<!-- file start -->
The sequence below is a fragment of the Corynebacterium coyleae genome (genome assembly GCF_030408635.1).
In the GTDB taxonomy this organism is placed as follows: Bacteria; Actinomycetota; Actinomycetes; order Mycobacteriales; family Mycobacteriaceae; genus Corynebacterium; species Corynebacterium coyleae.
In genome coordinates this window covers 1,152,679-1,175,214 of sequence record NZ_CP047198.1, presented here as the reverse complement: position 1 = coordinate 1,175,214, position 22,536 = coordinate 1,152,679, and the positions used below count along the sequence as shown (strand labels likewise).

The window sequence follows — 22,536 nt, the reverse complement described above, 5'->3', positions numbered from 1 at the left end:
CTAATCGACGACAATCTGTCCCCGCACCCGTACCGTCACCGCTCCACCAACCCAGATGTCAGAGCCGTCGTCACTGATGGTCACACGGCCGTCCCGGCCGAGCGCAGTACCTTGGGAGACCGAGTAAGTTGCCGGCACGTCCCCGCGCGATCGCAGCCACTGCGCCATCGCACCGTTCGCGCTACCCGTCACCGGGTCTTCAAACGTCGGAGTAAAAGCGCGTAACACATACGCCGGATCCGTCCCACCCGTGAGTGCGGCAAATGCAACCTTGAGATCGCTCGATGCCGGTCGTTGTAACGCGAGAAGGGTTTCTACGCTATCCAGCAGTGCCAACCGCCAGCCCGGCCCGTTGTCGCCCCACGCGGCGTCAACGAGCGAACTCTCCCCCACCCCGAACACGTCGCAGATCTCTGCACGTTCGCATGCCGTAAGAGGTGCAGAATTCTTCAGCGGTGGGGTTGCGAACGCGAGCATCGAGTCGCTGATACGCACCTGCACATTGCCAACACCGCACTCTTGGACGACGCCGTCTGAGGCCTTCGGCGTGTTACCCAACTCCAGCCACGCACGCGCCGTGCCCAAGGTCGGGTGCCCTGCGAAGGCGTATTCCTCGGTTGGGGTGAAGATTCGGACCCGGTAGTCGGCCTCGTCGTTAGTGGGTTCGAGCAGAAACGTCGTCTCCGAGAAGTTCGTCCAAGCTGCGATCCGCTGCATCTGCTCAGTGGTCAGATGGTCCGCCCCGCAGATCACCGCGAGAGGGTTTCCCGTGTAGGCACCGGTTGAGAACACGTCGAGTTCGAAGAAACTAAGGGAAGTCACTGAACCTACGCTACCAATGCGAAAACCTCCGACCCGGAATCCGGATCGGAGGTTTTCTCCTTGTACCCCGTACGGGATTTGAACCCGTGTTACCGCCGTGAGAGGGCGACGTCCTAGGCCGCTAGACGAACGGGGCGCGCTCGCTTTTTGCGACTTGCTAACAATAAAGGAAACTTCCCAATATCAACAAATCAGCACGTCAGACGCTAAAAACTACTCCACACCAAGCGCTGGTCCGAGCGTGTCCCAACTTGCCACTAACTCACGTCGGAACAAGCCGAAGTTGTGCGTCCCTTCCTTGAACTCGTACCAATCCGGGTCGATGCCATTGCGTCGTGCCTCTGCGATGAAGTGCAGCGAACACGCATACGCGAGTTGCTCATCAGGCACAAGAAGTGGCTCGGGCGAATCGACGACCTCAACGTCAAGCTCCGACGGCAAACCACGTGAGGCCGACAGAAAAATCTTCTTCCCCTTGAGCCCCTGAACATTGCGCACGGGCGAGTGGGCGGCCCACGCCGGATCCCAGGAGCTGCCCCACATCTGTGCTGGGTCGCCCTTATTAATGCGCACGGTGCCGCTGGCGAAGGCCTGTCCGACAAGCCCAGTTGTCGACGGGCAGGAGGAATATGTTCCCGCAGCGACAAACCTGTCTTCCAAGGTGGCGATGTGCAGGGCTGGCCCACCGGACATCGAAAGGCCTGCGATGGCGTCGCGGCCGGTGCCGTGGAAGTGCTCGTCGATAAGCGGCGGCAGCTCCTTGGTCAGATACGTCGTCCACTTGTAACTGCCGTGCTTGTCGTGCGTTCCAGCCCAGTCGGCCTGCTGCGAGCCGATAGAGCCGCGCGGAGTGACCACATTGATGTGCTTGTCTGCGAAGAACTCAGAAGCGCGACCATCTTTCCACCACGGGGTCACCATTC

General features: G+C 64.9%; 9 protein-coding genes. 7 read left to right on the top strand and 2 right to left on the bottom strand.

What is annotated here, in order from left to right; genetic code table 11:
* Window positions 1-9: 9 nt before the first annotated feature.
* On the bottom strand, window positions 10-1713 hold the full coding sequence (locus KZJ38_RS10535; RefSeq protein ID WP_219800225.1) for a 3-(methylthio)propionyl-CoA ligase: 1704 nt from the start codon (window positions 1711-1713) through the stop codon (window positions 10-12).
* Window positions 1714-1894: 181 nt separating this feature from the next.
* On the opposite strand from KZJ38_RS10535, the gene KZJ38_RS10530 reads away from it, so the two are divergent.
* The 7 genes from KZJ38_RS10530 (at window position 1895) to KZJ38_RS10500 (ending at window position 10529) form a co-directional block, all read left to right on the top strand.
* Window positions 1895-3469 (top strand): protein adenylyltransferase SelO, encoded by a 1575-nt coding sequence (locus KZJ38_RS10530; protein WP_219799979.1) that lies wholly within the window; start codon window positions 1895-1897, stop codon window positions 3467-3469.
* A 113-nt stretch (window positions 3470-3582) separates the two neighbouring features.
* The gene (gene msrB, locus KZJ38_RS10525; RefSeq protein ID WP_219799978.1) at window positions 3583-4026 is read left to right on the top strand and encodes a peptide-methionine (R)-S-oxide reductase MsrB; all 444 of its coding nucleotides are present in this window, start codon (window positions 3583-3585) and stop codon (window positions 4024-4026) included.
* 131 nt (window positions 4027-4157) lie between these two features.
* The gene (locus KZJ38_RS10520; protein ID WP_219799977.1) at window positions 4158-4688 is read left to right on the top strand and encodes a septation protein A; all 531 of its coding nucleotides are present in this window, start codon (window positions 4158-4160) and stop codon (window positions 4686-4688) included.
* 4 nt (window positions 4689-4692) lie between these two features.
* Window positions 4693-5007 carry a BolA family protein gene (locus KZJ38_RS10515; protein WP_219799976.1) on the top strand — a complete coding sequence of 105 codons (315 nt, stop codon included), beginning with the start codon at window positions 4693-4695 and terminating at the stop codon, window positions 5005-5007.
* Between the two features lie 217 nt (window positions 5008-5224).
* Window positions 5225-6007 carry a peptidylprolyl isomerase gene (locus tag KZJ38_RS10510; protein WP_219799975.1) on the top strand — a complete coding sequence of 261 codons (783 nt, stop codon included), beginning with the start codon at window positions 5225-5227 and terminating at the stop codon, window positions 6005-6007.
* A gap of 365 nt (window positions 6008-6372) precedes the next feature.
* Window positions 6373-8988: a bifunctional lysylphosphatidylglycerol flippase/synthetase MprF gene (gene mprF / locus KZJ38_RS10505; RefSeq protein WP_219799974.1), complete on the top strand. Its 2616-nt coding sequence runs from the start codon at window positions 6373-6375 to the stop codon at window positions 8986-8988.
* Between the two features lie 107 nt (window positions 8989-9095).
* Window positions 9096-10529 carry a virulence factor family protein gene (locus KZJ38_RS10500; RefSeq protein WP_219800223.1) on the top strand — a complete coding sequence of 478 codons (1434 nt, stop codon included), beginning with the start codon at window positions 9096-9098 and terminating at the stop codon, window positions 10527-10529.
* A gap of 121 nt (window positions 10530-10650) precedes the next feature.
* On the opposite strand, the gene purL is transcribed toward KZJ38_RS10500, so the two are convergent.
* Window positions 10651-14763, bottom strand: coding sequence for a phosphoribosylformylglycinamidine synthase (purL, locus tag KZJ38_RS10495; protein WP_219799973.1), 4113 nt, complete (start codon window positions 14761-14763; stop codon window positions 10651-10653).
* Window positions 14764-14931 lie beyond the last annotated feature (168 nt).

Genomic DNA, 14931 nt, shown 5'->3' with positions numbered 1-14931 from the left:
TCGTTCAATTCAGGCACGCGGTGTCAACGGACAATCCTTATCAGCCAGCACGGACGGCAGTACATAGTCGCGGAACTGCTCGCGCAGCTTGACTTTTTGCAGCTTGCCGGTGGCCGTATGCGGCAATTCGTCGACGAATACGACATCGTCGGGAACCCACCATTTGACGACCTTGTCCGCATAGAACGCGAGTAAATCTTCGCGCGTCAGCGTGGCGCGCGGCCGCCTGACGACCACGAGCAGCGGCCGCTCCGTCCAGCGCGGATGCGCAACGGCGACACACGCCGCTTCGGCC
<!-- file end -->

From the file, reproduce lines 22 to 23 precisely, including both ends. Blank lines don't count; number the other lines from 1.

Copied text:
* A gap of 365 nt (window positions 6008-6372) precedes the next feature.
* Window positions 6373-8988: a bifunctional lysylphosphatidylglycerol flippase/synthetase MprF gene (gene mprF / locus KZJ38_RS10505; RefSeq protein WP_219799974.1), complete on the top strand. Its 2616-nt coding sequence runs from the start codon at window positions 6373-6375 to the stop codon at window positions 8986-8988.